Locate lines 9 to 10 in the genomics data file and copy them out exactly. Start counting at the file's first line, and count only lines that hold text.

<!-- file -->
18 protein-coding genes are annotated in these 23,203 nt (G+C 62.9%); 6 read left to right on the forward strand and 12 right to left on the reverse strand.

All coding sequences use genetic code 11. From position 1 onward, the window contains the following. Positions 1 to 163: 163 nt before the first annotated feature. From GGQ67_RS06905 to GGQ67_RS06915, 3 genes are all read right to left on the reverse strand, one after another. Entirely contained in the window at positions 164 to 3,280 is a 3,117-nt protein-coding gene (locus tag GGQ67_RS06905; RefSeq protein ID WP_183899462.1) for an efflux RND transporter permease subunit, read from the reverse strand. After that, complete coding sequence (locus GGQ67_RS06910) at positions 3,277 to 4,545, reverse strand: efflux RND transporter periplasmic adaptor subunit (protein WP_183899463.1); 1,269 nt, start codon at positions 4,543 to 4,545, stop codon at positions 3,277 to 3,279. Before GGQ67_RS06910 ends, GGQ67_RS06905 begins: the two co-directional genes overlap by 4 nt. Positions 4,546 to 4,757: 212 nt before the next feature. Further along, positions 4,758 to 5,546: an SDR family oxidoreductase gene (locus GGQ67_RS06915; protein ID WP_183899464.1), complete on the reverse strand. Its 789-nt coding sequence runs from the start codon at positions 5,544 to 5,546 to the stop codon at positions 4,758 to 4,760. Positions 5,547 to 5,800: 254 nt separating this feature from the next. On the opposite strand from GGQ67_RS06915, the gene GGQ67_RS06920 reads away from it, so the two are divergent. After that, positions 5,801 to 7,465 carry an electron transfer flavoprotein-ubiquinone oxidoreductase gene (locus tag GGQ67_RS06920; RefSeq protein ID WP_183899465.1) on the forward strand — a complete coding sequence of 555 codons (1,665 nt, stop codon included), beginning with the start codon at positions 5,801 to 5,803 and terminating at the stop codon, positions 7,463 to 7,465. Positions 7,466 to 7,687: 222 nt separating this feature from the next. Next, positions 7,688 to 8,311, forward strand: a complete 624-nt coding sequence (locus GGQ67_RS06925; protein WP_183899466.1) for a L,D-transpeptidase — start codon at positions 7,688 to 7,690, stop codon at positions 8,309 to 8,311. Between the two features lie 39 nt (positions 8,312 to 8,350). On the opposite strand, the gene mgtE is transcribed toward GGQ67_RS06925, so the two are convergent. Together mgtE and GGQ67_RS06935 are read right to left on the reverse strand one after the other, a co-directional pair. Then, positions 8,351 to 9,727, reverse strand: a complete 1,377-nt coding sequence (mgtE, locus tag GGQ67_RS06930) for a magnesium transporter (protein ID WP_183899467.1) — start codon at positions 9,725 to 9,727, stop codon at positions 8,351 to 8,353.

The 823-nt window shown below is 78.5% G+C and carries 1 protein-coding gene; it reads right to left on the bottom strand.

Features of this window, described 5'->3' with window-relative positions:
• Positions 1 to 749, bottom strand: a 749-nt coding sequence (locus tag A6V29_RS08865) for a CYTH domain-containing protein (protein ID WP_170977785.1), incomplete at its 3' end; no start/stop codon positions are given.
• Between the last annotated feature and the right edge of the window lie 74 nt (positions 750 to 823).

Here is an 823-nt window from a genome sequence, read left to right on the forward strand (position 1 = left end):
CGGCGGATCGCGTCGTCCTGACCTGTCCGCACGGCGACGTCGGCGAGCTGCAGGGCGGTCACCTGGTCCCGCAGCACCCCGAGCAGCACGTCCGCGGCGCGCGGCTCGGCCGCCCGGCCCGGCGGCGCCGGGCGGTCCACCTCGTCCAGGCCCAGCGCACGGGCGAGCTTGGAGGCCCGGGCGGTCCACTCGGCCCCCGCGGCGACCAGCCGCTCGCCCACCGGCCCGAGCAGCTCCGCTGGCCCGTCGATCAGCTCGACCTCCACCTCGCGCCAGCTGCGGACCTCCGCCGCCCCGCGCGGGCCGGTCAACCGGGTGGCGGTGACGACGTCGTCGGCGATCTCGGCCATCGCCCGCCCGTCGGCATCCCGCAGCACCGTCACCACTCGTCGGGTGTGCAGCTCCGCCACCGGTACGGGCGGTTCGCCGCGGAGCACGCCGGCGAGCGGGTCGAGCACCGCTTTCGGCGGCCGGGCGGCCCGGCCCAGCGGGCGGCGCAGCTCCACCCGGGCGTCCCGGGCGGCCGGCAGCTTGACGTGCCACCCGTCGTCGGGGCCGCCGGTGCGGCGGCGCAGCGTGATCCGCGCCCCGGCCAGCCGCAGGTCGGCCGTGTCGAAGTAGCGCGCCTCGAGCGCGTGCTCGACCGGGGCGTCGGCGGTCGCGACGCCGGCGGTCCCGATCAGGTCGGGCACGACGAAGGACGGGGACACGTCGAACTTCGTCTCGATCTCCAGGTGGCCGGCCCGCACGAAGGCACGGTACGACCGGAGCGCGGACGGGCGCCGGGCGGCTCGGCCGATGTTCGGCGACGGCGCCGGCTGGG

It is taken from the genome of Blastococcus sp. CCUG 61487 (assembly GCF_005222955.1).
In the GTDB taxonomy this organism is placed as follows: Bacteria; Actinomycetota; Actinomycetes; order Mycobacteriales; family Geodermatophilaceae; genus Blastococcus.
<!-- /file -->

It is taken from the genome of Blastococcus sp. CCUG 61487 (assembly GCF_005222955.1).
In the GTDB taxonomy this organism is placed as follows: Bacteria; Actinomycetota; Actinomycetes; order Mycobacteriales; family Geodermatophilaceae; genus Blastococcus.